On vacation, we went to see a laser show – one of the old school variety that combines multiple different lasers of many different colors together into a single beam, modulates them to create different colors, and sends it bouncing off galvos to the roof of a planetarium. To a musical score, naturally.
When I was a kid, I had no idea how they worked, but laser shows were awesome. As a younger grownup hacker, and after some friends introduced me to the dark arts, I built my own setup. I now know how they work from the deepest innards out, and they are no less awesome. Nowadays, you can get a capable set of galvos and drivers for around a hundred bucks from the far east, it’s fair to say that there’s no magic left, but the awesome still remains.
At the same time, lasers, and laser shows, are supremely retro. The most stunning example of this hit me while tearing apart a Casio projector ages ago to extract the otherwise unobtainable brand new 455 nm blue laser diodes. There I was pulling one diode out of an array of 24 from inside the projector, and throwing away the incredibly powerful DSP processor, hacking apart the precision optical path, and pulling out the MEMS DLP mirror array with nearly a million little mirrors, to replace it with two mirrors, driven around by big old coil-of-wire electromagnets. Like a caveman.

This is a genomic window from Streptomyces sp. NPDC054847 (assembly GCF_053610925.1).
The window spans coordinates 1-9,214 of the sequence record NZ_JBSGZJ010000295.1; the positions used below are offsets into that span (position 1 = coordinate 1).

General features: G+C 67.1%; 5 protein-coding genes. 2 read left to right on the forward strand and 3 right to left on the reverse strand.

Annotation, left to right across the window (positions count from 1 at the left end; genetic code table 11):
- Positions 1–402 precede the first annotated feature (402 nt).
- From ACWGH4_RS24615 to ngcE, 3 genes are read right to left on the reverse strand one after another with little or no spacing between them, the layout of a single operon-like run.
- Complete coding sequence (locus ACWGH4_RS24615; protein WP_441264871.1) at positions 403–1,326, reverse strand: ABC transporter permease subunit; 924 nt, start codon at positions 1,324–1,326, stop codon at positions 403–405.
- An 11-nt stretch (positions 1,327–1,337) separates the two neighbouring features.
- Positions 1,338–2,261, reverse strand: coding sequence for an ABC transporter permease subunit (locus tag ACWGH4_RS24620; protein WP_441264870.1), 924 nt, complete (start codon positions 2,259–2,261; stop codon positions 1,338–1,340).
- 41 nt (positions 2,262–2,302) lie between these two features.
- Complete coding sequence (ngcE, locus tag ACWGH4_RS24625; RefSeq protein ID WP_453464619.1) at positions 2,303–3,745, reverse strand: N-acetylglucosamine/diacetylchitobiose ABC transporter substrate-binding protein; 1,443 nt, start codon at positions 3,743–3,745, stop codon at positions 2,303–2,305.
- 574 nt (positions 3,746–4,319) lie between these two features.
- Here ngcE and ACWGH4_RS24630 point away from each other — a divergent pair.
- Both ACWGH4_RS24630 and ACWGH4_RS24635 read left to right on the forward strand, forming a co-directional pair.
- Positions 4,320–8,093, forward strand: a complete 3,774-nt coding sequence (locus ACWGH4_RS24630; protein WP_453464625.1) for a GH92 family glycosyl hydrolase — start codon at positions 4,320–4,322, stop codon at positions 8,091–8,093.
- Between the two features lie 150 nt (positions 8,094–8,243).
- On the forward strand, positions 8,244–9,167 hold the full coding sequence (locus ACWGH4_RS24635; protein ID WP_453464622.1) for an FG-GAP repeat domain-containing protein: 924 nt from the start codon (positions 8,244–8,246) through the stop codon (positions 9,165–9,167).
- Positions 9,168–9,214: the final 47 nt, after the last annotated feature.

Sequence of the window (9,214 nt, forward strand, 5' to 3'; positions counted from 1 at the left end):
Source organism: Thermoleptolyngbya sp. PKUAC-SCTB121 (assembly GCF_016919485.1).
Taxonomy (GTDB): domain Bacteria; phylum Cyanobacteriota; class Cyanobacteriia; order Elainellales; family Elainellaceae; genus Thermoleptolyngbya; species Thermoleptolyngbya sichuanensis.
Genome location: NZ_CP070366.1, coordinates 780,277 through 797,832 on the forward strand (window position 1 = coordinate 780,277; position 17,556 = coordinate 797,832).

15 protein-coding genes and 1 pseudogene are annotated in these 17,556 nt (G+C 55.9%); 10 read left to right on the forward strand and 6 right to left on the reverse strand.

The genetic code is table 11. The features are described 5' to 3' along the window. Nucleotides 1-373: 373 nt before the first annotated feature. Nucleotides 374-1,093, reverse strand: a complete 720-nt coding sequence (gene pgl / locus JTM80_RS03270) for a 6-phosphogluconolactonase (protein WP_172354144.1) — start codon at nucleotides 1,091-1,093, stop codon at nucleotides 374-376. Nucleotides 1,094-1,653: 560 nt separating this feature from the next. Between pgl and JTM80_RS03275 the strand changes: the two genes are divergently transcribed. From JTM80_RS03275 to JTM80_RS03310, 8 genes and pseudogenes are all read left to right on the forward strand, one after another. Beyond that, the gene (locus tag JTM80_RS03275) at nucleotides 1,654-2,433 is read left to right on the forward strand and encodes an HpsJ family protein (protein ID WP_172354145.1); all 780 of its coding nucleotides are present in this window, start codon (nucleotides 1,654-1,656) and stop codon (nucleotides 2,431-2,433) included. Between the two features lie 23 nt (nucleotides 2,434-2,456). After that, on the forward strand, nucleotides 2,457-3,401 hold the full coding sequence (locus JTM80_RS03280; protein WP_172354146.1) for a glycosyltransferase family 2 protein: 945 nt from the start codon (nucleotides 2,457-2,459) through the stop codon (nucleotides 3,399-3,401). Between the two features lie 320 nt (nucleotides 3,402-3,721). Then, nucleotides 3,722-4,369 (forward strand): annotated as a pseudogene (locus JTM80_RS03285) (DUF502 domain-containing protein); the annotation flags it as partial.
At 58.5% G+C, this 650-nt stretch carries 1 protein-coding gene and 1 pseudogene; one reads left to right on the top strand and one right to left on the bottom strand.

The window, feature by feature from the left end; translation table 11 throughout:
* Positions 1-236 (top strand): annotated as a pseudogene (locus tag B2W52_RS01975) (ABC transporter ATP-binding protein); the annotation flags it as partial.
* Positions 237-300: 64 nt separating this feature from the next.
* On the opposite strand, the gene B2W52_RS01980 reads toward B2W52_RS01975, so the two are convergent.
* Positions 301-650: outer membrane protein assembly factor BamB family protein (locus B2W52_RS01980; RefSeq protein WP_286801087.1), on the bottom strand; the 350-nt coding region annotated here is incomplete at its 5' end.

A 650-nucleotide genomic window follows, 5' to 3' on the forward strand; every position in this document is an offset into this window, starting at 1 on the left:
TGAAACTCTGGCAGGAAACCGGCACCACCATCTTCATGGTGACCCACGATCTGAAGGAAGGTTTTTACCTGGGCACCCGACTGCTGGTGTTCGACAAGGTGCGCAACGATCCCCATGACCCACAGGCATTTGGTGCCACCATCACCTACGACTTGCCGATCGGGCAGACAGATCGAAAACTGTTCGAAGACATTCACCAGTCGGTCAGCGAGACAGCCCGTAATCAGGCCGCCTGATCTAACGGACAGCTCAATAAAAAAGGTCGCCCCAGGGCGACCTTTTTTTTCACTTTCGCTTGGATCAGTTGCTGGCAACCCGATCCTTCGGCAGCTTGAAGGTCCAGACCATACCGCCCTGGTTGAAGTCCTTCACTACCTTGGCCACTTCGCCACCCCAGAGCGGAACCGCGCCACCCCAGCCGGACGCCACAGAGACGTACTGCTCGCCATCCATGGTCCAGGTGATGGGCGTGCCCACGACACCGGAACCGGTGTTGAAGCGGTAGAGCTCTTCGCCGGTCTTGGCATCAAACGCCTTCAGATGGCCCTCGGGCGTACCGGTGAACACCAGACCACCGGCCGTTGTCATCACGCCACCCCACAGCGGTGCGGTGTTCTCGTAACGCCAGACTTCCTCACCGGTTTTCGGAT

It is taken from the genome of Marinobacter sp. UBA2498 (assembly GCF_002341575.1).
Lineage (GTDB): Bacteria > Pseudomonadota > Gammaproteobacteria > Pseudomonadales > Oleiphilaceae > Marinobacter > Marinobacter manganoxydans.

But still, there’s something about a laser show that I’ve never seen replicated – the insane color gamut that they can produce. It is, or can be, a lot more than just the RGB that you get out of your monitor. Some of the colors you can get out of a laser (or a prism) are simply beautiful in a way that I can’t explain. I can tell you that you can get them from combining red, blue, green, cyan, and maybe even a deep purple laser.
What you get with a laser show pales in comparison to the multi-megapixel projectors in even a normal movie theater. Heck, you’ve really got one pixel. But if you move it around fast enough, and accompany it with a decent soundtrack, you’ve still got an experience that’s worth having while you still can.
[Banner image from a positively ancient RGB laser hack. We need more! Send us yours!]